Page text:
Painter, draughtsman, engraver, illustrator, sculptor, collage artist, decorative designer. Scenes with figures, figures. Stage sets.

Groups: Hundsgruppe (Dog’s group), Phantastischer Realismus group.

Ernst Fuchs enrolled at the Akademie der Bildenden Künste in Vienna in 1945. From 1946 to 1950, he was a pupil of Gütersloh, whom Salvador Dalí considered the most important painter of his time (after himself). In around 1950, he was one of the founders of the Viennese ...

Article

Latvian, 20th century, male.

Born 24 October 1962, in Riga, Latvian SSR (now Latvia).

Painter, graphic artist, multimedia artist. Allegorical subjects, abstraction and portraiture. Sculptural objects, conceptual installations.

Of the generation that came of age during Latvia’s transition from Soviet occupation to political independence, Kristaps Ģelzis distinguished himself as the most cerebral of that nation’s artists while, paradoxically, anchoring his work in intrinsic properties of base materials, the timelessness of simple forms, and labour-intensive craft. The son and younger brother of renowned architects, Ģelzis resolved to pursue another creative vocation, first studying violin while attending Riga’s 50th Secondary School, then taking preparatory classes for the Latvian Art Academy in lieu of attending the art high school. As a student in the academy’s department of graphic art ...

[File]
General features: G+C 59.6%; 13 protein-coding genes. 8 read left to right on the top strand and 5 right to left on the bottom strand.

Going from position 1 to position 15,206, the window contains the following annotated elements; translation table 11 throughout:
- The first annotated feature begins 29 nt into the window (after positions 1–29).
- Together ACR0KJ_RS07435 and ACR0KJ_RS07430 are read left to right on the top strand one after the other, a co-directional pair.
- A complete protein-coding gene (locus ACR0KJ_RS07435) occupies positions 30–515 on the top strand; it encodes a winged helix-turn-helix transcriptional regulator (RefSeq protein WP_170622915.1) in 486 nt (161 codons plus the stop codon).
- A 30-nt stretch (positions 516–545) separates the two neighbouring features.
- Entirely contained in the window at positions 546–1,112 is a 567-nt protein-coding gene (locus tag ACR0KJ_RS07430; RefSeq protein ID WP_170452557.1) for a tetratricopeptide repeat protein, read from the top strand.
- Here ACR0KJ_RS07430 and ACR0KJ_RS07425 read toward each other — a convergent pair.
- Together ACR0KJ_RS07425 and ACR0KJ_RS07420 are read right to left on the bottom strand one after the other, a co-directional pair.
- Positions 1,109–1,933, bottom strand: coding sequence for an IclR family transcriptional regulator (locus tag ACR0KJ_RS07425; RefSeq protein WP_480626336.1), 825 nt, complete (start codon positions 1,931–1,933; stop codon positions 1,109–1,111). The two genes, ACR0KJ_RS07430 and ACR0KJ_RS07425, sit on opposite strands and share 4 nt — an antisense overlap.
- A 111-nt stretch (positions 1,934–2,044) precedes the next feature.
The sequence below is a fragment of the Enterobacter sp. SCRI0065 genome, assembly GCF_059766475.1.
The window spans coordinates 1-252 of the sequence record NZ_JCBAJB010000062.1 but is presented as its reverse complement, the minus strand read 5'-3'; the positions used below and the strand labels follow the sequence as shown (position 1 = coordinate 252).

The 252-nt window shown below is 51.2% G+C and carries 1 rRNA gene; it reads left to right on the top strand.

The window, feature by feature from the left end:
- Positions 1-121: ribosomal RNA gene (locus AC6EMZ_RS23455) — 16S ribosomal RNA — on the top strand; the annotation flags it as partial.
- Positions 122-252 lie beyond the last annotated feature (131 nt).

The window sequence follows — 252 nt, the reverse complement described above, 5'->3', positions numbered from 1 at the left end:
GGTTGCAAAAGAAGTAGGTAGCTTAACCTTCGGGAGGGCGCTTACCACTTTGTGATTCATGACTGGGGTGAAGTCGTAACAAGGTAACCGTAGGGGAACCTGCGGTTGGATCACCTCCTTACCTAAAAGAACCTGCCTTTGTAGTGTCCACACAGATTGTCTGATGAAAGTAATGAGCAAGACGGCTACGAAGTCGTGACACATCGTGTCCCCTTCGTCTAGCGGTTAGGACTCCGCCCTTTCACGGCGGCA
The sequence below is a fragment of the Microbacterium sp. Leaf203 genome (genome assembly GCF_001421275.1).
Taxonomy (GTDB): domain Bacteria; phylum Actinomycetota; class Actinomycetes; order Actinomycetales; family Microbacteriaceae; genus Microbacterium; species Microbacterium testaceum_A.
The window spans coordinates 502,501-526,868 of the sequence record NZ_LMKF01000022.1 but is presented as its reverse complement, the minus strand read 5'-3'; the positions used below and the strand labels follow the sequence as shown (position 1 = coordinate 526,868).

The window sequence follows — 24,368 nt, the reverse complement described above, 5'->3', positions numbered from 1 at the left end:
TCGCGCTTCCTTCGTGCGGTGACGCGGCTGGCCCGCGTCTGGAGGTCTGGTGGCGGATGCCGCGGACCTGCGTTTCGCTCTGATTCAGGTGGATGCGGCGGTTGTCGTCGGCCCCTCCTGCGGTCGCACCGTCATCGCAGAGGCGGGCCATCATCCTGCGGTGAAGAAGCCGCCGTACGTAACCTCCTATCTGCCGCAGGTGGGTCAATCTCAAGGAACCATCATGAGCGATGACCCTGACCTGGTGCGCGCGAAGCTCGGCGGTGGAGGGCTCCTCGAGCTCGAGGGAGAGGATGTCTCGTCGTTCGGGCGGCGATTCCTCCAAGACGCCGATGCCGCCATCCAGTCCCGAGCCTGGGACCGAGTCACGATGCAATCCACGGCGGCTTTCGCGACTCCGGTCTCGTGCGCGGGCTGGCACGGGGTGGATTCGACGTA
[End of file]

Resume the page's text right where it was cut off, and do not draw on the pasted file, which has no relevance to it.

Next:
Article

Austrian, 20th century, male.

Born 1914, in Vienna; died 1995.

Painter, sculptor. Portraits, figures, mythological subjects.

Phantastischer Realismus group.

Rudolf Hausner studied at the Akademie der Bildenden Künste in Vienna until 1935 and then stayed in Paris from 1935 to 1937, where he came under the influence of the Impressionists, Cézanne and Van Gogh. He also travelled in Greece and Egypt. In ...

Article

German, 19th – 20th century, female.

Active in Mannheim.

Sculptor, painter.

Having started as a painter, Mania Kacer studied with Rodin and became a sculptor in the naturalist style.

Article

French, 19th – 20th century, male.

Active then naturalised in England.

Born 8 May 1837, in Dijon; died 8 December 1911, in Watford, near London.

Painter, sculptor, engraver, draughtsman. Portraits, genre scenes.

Realism.

Alphonse Legros was the youngest child of a poor family and his education was so neglected that when, at the age of 11, he was apprenticed to a house painter he still could not read. In 1851 he went to Paris, worked with Cambon on theatre sets, then entered the École Paul Émile Lecoq de Boisbaudron. Legros first exhibited at the Salon de Paris with ...